… music notation tips & tutorials by experts in this field.
Author: Robert Puff
Robert Puff is a professional music preparer and editor, arranger, orchestrator, score producer, music librarian and educator, and the owner and principal contributor to this music notation blog OF NOTE.
This press release just appeared on the musicxml.com website and I thought it worth sharing (source: https://www.musicxml.com/dolet-8-for-sibelius-beta-coming-soon/)
Over the past few months MakeMusic has been working to update their free Dolet® for Sibelius plug-in for exporting MusicXML files from Sibelius.
Original development was centered around being able to transfer Sibelius files into MakeMusic’s SmartMusic more easily, but it was soon apparent that this would be useful more generally.
It has been over five years since the plug-in has been updated. MakeMusic wanted to take advantage of the new features of both MusicXML 4.0 and Sibelius’s ManuScript programming language to get better MusicXML files out of Sibelius. This should make it easier for people to transfer their music from Sibelius into SmartMusic, Finale, and other music notation apps.
To apply for the beta test, please fill out the application form. This will let them know what type of test coverage they will be getting in terms of both Sibelius versions and applications that will be making use of the exported MusicXML files. If accepted, you will receive information about accessing the beta versions during the week of November 29.
The Dolet 8 for Sibelius plug-in requires Sibelius 2019.5 or later. Restricting to later versions of Sibelius makes it much easier to support the plug-in and make use of the latest ManuScript features.
There will be 50 new features and fixes available in the initial beta release. Here are 10 of the highlights:
Concert scores now export transposition information, including alternate clefs for transposed parts.
Concert scores with octave-transposing parts such as guitar and piccolo now export correctly.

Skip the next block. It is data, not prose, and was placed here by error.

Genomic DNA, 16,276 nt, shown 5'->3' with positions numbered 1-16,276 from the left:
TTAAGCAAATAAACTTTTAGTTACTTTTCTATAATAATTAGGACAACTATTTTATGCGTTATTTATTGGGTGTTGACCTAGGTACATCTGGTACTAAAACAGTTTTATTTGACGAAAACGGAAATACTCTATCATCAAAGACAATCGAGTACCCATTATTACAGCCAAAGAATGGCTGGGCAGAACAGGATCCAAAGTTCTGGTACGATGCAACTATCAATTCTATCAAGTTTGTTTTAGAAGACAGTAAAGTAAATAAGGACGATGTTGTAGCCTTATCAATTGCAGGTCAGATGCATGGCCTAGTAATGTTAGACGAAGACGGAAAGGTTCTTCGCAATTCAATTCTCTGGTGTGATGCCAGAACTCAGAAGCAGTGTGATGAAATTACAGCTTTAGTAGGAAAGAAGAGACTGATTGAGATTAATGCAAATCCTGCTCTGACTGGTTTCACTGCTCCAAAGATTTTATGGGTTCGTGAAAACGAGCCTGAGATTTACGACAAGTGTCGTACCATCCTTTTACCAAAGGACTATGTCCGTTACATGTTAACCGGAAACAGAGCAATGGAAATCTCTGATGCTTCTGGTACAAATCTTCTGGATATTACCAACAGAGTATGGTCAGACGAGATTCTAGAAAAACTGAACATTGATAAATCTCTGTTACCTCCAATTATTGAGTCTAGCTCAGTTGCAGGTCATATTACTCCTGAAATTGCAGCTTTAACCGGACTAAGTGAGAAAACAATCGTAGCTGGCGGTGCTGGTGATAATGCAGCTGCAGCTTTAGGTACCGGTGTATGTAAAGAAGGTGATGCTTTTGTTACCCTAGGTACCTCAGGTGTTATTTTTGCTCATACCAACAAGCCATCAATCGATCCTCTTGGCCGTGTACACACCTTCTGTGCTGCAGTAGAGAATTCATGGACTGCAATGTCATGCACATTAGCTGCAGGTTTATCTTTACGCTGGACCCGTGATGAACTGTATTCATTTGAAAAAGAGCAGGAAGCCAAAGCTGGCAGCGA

Cross-staff notation is exported starting with Sibelius 2021.9.
Dynamic parts can be exported all at once using the new Export Parts to MusicXML menu item.
Page-aligned text is now exported except for headers and footers.
Many more standard symbols are now exported.
System directions export with the system attribute, providing better results when creating parts from an imported score.
Text that mixes dynamics or musical symbols with words now export correctly.
Metronome marks with numeric ranges now export correctly.
Batch export no longer prompts for saving after each file.
Please consider joining the beta program to let MakeMusic know how it works for you in order to make the plug-in as useful and widely available as possible.
Original musicxml.com press release from November 22nd can be found here.
X noteheads, also referred to as “cross” or “crossed” noteheads have a number of functions in modern music notation.
In percussion writing, they are the go-to for non-pitched metallophone instruments such as cymbals or tamtam or gong. For drum set, particularly in jazz or rock charts, cymbals are typically the most active part, and X noteheads help these stand out from the other parts on a 5 line staff.
In vocal music, x noteheads are often used tor spoken text, or for unvoiced sounds / vocal effects. In both instrumental and vocal writing, they can be used to indicate notes of indefinite pitch. And in jazz charts, X noteheads can be used to indicate “ghost” notes in a melodic line.
(for drum set writing, there is an actual “ghost” notehead, which is a regular notehead in parenthesis.)
Cross (x) noteheads can also be used as a special effect to indicate hand / finger damping of instruments such as guitar, or tuned percussion such as vibraphone.
If you are a Finale user, you may have already heard about JetStream Finale Controller. JetStream is a tool designed to increase your speed and productivity in Finale, which works with Elgato’s 15 key or 32 key Stream Deck hardware, its Mobile apps for iOS and Android, and also Keyboard Maestro for Mac.
JetStream Finale Controller is a community-driven project; written by a small group of Finale users with diverse backgrounds. JetStream itself is (and its developers promise) will remain, free to download and use.
Today, an update to JetStream Finale Controller was announced, with a number of new features, as well as various bug fixes and enhancements. Here’s what’s new:
Music notation software has evolved considerable over the last 20 years, A goal for Finale and the other big players in this space continues to be automation; eliminating, as much as possible, the need for manual edits.
For instance, as of Finale 26, when you add more than one articulation to a note, they stack intelligently; and automatically adjust to avoid collisions with slurs. But collision avoidance of articulations is just the starting point for any good layout.
What if you could just enter notes and rests, articulations, phrasing and text, define a page size and margins, and the software would automate nearly all of the little details to make the music look great on the page? Magical, right?